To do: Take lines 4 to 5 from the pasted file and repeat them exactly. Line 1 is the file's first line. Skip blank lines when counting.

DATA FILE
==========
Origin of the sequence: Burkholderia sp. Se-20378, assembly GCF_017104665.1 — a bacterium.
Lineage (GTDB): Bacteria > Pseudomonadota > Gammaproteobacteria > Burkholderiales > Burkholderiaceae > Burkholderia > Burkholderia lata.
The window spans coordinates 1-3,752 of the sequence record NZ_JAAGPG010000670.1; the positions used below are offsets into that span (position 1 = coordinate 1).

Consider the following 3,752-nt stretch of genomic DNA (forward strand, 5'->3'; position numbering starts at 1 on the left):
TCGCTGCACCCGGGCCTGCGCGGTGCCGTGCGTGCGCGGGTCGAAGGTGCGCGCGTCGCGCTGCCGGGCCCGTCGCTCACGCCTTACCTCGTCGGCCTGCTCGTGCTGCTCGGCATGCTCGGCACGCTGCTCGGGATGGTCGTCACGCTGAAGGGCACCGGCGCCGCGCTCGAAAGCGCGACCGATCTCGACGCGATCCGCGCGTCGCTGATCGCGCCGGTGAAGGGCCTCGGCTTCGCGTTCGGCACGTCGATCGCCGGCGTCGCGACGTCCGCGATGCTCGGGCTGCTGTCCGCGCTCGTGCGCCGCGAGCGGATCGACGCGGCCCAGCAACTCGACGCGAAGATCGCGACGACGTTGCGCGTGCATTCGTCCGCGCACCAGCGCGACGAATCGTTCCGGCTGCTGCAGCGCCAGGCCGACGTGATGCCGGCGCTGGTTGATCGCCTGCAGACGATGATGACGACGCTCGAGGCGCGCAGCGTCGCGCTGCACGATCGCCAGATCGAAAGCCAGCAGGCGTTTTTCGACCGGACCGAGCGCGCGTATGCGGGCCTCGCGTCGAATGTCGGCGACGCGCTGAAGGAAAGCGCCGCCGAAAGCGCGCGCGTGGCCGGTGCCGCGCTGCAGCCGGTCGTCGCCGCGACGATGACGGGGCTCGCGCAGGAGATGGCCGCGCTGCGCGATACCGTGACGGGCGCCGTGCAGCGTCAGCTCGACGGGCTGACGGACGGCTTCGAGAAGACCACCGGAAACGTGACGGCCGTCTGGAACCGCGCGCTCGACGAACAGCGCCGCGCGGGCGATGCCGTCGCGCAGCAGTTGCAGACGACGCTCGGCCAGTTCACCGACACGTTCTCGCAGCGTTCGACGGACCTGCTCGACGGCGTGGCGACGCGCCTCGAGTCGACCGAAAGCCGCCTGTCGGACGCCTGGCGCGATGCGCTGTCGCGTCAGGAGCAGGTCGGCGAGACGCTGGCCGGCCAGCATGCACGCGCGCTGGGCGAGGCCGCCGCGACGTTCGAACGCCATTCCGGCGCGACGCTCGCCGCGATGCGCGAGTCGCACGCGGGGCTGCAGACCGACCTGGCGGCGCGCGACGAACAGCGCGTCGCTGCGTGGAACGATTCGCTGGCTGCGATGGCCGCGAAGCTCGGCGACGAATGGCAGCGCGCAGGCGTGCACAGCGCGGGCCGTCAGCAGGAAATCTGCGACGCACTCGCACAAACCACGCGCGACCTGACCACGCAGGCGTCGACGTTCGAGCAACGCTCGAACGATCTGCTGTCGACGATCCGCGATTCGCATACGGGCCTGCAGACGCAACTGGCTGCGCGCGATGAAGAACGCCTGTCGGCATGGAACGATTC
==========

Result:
Consider the following 3,752-nt stretch of genomic DNA (forward strand, 5'->3'; position numbering starts at 1 on the left):
TCGCTGCACCCGGGCCTGCGCGGTGCCGTGCGTGCGCGGGTCGAAGGTGCGCGCGTCGCGCTGCCGGGCCCGTCGCTCACGCCTTACCTCGTCGGCCTGCTCGTGCTGCTCGGCATGCTCGGCACGCTGCTCGGGATGGTCGTCACGCTGAAGGGCACCGGCGCCGCGCTCGAAAGCGCGACCGATCTCGACGCGATCCGCGCGTCGCTGATCGCGCCGGTGAAGGGCCTCGGCTTCGCGTTCGGCACGTCGATCGCCGGCGTCGCGACGTCCGCGATGCTCGGGCTGCTGTCCGCGCTCGTGCGCCGCGAGCGGATCGACGCGGCCCAGCAACTCGACGCGAAGATCGCGACGACGTTGCGCGTGCATTCGTCCGCGCACCAGCGCGACGAATCGTTCCGGCTGCTGCAGCGCCAGGCCGACGTGATGCCGGCGCTGGTTGATCGCCTGCAGACGATGATGACGACGCTCGAGGCGCGCAGCGTCGCGCTGCACGATCGCCAGATCGAAAGCCAGCAGGCGTTTTTCGACCGGACCGAGCGCGCGTATGCGGGCCTCGCGTCGAATGTCGGCGACGCGCTGAAGGAAAGCGCCGCCGAAAGCGCGCGCGTGGCCGGTGCCGCGCTGCAGCCGGTCGTCGCCGCGACGATGACGGGGCTCGCGCAGGAGATGGCCGCGCTGCGCGATACCGTGACGGGCGCCGTGCAGCGTCAGCTCGACGGGCTGACGGACGGCTTCGAGAAGACCACCGGAAACGTGACGGCCGTCTGGAACCGCGCGCTCGACGAACAGCGCCGCGCGGGCGATGCCGTCGCGCAGCAGTTGCAGACGACGCTCGGCCAGTTCACCGACACGTTCTCGCAGCGTTCGACGGACCTGCTCGACGGCGTGGCGACGCGCCTCGAGTCGACCGAAAGCCGCCTGTCGGACGCCTGGCGCGATGCGCTGTCGCGTCAGGAGCAGGTCGGCGAGACGCTGGCCGGCCAGCATGCACGCGCGCTGGGCGAGGCCGCCGCGACGTTCGAACGCCATTCCGGCGCGACGCTCGCCGCGATGCGCGAGTCGCACGCGGGGCTGCAGACCGACCTGGCGGCGCGCGACGAACAGCGCGTCGCTGCGTGGAACGATTCGCTGGCTGCGATGGCCGCGAAGCTCGGCGACGAATGGCAGCGCGCAGGCGTGCACAGCGCGGGCCGTCAGCAGGAAATCTGCGACGCACTCGCACAAACCACGCGCGACCTGACCACGCAGGCGTCGACGTTCGAGCAACGCTCGAACGATCTGCTGTCGACGATCCGCGATTCGCATACGGGCCTGCAGACGCAACTGGCTGCGCGCGATGAAGAACGCCTGTCGGCATGGAACGATTC